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An Introduction to the Chinese Legal System

· INSIGHTS

Through more than 70 years of unremitting joint efforts since the founding of the People's Republic of China and 40-plus years of reform and opening up, a socialist legal system with Chinese characteristics has come into being. Law-based government has steadily progressed with accompanying improvements to the judicial system. Across the Chinese society, the concept of the rule of law has improved significantly.

The Chinese Legal System is an organic integration of constitutional, civil and commercial laws, administrative, economic, social and criminal laws, litigation and non-litigation procedural laws, as well as other legal branches. It is an organic unity with the Constitution as the core. The Constitution is the fundamental law of the country, assuming the ultimate commanding position in the socialist system of laws with Chinese characteristics. People of all ethnic groups, all state organs, all armed forces, all political parties or public organizations, and all enterprises or institutions within China must take the Constitution as the basic standard of conduct and have a duty to uphold the dignity of the Constitution and ensure its implementation. The Constitution has supreme legal authority in the socialist system of laws with Chinese characteristics. All laws, administrative and local regulations must be made in accordance with the Constitution and must not contravene the Constitution.

The Constitution stipulates that the NPC and NPCSC exercise the legislative power of the state. The laws enacted by the NPC and NPCSC establish the important and basic legal systems in construction of the nation’s economic, political, cultural, social, and ecological civilization. They constitute the main body of the socialist system of laws with Chinese characteristics. The laws must not be contravened by administrative or local regulations.

The State Council formulates administrative regulations in accordance with the Constitution and laws. Administrative regulations may regulate matters concerning the implementation of the provisions of the laws and the performance of the administrative functions and powers of the State Council. For matters to be governed by laws formulated by the NPC and NPCSC, the State Council may enact administrative regulations first in its place with authorization from the NPC and NPCSC.

The people’s congresses and their standing committees of the provinces, autonomous regions, municipalities, cities with subordinate districts, and autonomous prefectures may, in accordance with the Constitution and laws, formulate local regulations. The people’s congresses of the ethnic autonomous areas have the power to formulate autonomous and separate regulations on the basis of the political, economic, and cultural characteristics of the local ethnic group(s). The people’s congresses and their standing committees of the provinces and cities where special economic zones are located may, upon authorization by the NPC, formulate and enforce regulations within the limits allowed by the special economic zones.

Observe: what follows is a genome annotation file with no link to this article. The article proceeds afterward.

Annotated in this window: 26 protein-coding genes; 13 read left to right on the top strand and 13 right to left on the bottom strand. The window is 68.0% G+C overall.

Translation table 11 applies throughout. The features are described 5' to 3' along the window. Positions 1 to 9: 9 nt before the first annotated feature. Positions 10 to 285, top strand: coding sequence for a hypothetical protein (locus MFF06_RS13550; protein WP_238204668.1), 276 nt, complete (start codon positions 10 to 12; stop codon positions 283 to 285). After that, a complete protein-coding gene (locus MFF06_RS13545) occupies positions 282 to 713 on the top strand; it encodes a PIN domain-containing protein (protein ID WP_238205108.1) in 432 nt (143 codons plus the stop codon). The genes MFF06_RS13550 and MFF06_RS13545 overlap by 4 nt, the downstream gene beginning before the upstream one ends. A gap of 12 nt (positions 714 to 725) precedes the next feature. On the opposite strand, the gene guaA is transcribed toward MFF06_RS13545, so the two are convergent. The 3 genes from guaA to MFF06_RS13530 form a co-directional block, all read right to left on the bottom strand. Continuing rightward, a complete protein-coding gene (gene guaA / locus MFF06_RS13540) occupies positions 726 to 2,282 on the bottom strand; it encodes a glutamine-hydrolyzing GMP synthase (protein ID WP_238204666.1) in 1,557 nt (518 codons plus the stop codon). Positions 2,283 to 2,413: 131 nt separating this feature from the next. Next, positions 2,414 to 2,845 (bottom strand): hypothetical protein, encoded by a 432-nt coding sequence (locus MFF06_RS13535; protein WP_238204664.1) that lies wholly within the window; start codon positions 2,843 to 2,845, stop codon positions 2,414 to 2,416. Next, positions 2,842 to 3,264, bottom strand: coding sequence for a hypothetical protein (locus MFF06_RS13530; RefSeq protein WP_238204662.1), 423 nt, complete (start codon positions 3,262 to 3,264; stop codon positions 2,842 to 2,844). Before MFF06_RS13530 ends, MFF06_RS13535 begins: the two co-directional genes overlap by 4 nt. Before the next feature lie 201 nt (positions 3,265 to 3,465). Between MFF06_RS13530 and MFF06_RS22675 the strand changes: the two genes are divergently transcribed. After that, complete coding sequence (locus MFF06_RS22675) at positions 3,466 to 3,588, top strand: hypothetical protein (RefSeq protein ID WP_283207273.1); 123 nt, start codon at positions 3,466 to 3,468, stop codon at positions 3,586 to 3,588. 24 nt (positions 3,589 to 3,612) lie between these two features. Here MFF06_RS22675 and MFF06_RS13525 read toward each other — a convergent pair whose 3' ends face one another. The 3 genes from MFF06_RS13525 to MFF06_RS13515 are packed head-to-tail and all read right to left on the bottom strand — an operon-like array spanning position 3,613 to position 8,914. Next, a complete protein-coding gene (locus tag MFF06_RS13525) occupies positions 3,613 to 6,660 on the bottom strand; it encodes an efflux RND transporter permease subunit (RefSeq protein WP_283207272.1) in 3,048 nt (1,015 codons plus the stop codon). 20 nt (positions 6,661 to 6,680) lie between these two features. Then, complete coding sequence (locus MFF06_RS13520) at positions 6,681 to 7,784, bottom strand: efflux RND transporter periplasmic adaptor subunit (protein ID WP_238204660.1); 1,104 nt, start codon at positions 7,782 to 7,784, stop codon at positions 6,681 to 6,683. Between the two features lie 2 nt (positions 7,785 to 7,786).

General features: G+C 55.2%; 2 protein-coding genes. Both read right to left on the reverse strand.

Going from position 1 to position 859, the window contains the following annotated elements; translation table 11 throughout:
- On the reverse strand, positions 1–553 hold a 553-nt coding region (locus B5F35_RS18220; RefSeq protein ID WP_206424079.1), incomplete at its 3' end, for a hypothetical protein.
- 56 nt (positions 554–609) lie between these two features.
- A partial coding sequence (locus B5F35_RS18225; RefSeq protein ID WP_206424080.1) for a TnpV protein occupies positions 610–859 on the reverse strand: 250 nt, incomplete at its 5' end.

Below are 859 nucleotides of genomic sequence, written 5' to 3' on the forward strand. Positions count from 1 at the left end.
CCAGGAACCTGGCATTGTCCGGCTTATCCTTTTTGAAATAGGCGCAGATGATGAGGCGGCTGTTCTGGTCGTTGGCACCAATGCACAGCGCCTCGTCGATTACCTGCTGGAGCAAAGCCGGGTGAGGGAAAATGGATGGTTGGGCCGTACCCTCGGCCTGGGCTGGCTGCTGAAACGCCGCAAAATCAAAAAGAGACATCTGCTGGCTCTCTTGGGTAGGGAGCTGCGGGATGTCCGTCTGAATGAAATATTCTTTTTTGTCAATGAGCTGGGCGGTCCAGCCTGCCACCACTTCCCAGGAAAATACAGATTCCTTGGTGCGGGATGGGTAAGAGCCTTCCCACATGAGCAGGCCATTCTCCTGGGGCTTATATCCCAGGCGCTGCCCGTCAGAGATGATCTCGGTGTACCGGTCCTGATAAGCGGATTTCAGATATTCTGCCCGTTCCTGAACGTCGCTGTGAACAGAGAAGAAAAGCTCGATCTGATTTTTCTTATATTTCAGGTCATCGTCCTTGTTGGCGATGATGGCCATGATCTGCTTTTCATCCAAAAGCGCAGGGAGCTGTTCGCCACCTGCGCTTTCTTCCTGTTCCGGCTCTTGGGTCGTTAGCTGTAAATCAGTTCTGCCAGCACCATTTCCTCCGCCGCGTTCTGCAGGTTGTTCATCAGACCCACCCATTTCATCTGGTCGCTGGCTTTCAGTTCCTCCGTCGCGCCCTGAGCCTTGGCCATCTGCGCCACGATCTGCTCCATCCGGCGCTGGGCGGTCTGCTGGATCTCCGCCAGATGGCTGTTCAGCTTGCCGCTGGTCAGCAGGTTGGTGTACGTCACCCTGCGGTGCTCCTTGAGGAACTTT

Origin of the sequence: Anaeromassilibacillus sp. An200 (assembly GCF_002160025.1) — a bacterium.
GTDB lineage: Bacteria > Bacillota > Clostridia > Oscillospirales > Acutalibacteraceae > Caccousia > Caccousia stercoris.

The ministries and commissions, and directly affiliated institutions with the administrative functions of the State Council, the People's Bank of China, and the National Audit Office may formulate regulations within the scope of their functions and powers and in accordance with the law and the administrative regulations, decisions, and orders of the State Council. The people's governments of provinces, autonomous regions, municipalities, cities with subordinate districts, and autonomous prefectures may formulate regulations in accordance with the law, the administrative and local regulations of their provinces, autonomous regions, and municipalities.

Judicial interpretation is also an important source of law in China. Judicial interpretation of Chinese law specifically refers to interpretations made by the Supreme People's Court of the People's Republic of China and the Supreme People's Procuratorate that have universal judicial effects on the specific governing laws and procuratorial work based on the powers granted by the laws. Judicial interpretation has legal effect, but it shall not contravene the Constitution and the law. Courts can directly quote judicial interpretations as the basis for judgment.

Although China is not a country that practices case law, some judicial cases nevertheless have significance as guides for judicial practice. Such judicial cases in China are called Guiding Cases, and are issued by the Supreme People's Court of the People's Republic of China and the Supreme People's Procuratorate. As of now, the Guiding Case system is not a formal source of law, but it provides important references for judges dealing with similar cases.

 

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